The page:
You can buy any kind of MCT oil you want as long as it’s pure caprylic and capric acid with no lauric acid. Check the ingredients list and make sure there is no lauric acid before you buy it – otherwise, you’ll be feeding your fungal acne and dandruff, not getting rid of it. I buy Left Coast Performance MCT Oil – it only contains capric acid and caprylic acid, which makes it perfect for fungal acne and dandruff.
How I use MCT Oil for Acne and Dandruff
There’s no blueprint on the perfect way to use it – you’ll need to experiment and find your own sweet spot, but I’ve found that generally speaking, the less I wash my face and hair the better.
Here’s the summary of my routine:
- Once a day in the afternoon, I’ll massage about a tablespoon or two (enough for a thin layer) of MCT oil to both my skin and my scalp.
- Let the MCT oil sit for 15 minutes or so – sometimes, I’ll let it sit for an hour or two
- Wash your face with lukewarm or cold water (hot water can dry your skin and kill good bacteria), and, if you want, use a microfiber cloth to wipe the oil off
- 1-2 times a week, I will use MCT oil with organic tea tree oil. I use the same amount of MCT oil, and then add 2-3 drops of tea tree oil for my entire scalp and face – tea tree oil is very potent – less is more!
I will also use raw honey masks once or twice a week, especially if I’m seeing a lot of redness or flakes around my nose. Unlike many other fungal infections, Malassezia fungi does not feed on sugar or carbohydrates – which means raw honey (which has lots of sugar in it) is generally safe for fungal acne. Honey is a natural antibacterial and antifungal, and I find that it helps quite a bit with my acne. Right now I’m using manuka honey, but honestly, I think that any kind of raw, organic honey would do the trick (just really make sure you get raw honey).
For my hair and skin, I will also use raw apple cider vinegar once or twice a week to wash excess oil out and tone my skin. Apple cider vinegar is a natural antifungal and antibacterial. I pore a mixture of a few tablespoons of ACV mixed with 2 cups of water and leave it on my scalp and face for 3-5 minutes. It leaves the skin surprisingly moisturized and clean.
If you’re like me, you’re probably thinking that this is crazy. After all, doesn’t oily skin cause acne and dandruff? Trust me, this is what I thought too, and I don’t blame you – after all, we’ve been told by our parents and dermatologists that damaging soaps and cleansers are the secrets to clear skin for decades. But trust me, they’re not. Here’s why I don’t use them…
Why I Don’t Use Soap, Acne Products, or Dandruff Shampoos
I would advise against not using soap or shampoo to get rid of fungal acne and dandruff for a few reasons.
First off, soap and acne products are extremely drying and damaging to the skin microbiome – in fact, most of our skin is too clean, and despite what your dermatologist told you, acne, especially fungal acne, is not caused by grimy or oily skin. In fact, if you have acne, your skin doesn’t have enough beneficial oil and bacteria to fight off fungus and acne bacteria. By stripping your skin and scalp of its necessary, healthy, moisturizing oils, your skin will compensate by pumping out more sebum oil. Both acne bacteria and Malassezia fungi thrive on sebum oil.
If you have fungal acne, benzoyl peroxide, the active ingredient in most acne cleansers, is only going to make it worse by damaging your gut microbiome, increasing overall sebum oil production (which feeds fungal acne), and drying out the skin. Fungal acne does not respond to conventional acne treatments because it isn’t caused by bacterial infections. This is why gentle, glycerin-based cleansers are best for fungal acne when you want to wash the normal dirt and grime off of your face.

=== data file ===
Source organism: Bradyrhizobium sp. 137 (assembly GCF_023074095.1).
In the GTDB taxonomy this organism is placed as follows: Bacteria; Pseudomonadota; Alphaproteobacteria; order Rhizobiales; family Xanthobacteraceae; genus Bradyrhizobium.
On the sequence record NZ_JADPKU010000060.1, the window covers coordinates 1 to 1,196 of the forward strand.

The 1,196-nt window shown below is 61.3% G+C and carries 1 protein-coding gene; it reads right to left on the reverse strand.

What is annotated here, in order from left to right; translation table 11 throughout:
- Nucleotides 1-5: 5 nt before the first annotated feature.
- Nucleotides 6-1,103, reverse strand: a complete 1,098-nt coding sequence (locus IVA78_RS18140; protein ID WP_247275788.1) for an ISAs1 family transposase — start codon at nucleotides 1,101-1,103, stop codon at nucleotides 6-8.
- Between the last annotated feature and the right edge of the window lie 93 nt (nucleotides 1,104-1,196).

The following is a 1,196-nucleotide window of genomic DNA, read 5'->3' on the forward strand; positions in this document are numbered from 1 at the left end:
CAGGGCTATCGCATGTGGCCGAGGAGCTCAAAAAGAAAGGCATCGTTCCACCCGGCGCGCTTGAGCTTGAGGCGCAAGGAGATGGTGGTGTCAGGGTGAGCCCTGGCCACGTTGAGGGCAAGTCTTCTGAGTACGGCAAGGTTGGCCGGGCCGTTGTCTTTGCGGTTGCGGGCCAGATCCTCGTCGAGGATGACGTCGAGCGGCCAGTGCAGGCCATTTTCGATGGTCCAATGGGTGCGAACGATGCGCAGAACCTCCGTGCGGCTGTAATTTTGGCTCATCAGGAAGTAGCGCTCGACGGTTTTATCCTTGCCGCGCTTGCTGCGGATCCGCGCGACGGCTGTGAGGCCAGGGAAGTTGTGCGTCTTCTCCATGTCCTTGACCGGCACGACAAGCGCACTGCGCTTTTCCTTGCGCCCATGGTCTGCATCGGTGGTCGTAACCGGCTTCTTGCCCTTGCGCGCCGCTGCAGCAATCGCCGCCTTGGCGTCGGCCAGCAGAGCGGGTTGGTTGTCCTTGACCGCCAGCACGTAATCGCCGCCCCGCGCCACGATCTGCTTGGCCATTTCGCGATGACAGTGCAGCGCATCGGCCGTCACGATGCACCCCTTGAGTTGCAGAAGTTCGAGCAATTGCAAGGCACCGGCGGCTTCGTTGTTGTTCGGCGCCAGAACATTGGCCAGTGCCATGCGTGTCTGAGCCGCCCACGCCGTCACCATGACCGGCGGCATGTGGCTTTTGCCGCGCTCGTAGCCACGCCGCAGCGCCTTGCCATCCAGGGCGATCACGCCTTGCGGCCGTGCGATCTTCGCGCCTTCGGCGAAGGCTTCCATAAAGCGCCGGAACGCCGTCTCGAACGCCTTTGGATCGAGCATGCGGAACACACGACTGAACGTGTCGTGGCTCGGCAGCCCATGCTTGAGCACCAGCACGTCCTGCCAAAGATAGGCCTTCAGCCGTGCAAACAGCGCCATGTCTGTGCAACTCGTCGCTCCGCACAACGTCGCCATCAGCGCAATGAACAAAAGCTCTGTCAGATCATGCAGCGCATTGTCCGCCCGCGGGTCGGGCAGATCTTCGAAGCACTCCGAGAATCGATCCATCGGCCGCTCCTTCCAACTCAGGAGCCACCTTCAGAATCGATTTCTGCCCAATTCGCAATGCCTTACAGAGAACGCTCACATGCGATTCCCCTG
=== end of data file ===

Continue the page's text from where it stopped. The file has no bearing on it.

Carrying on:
The same goes for shampoo, especially prescription and over-the-counter dandruff shampoo. While it’s effective at getting rid of dandruff temporarily, it almost always results in more dandruff for two reasons: the fungus on the scalp can adapt to it, and it makes my scalp extremely dry, which can lead to flakey skin and thin, dry, damaged hair.
Trust me, you might break out or find your dandruff getting worse when you first start using MCT oil, but stick with it for at least 2 weeks and you’ll really thank yourself.
When I first stopped using soap, my skin and scalp was a nightmare, but slowly and surely, it started to get considerably better as the days went on.
I know it might seem crazy to put MCT oil, raw honey, and tea tree oil on your face, but trust me – if you have fungal acne or dandruff, the problem usually isn’t too much bacteria and sebum oil, it’s not enough.
Your skin needs help to balance out the Malassezia fungi on your skin, and it can’t do that when you’re bombarding it with antibiotics and harsh cleansers. On the other hand, MCT oil and other natural antifungals kill acne bacteria and Malassezia without damaging or drying the skin, leaving your skin with less acne, less dandruff, and more good bacteria to prevent it from happening again in the future.
I’m not saying MCT oil is a cure-all for acne or dandruff – but even after eating a healthy, acne-fighting diet, I still found myself with some annoying dandruff and fungal acne around my nose – MCT oil was the only thing that really helped.
If you’re really looking for that extra edge against fungal ance or would prefer to treat it at the source, check out my new book, Unmasking Acne, which has a whole chapter dedicated to a Fungal Acne Protocol.
I urge you to try it out and let me know how it goes in the comments below.
Frequently Asked Questions
Lauric acid is a saturated fat found in many vegetable fats such as coconut oil and palm kernels.
Fungal acne is typically filled with dark-colored, puss and is extremely itchy. Fungal acne can be found on the face, scalp, arms, and chest.
Should I use shampoo for normal scalp acne?
While I recommend abstaining from normal shampoos to treat fungal acne our team spent several weeks researching the best shampoos for scalp acne and created a list of 10 outstanding, vetted products that are safe for anyone dealing with normal scalp acne to use.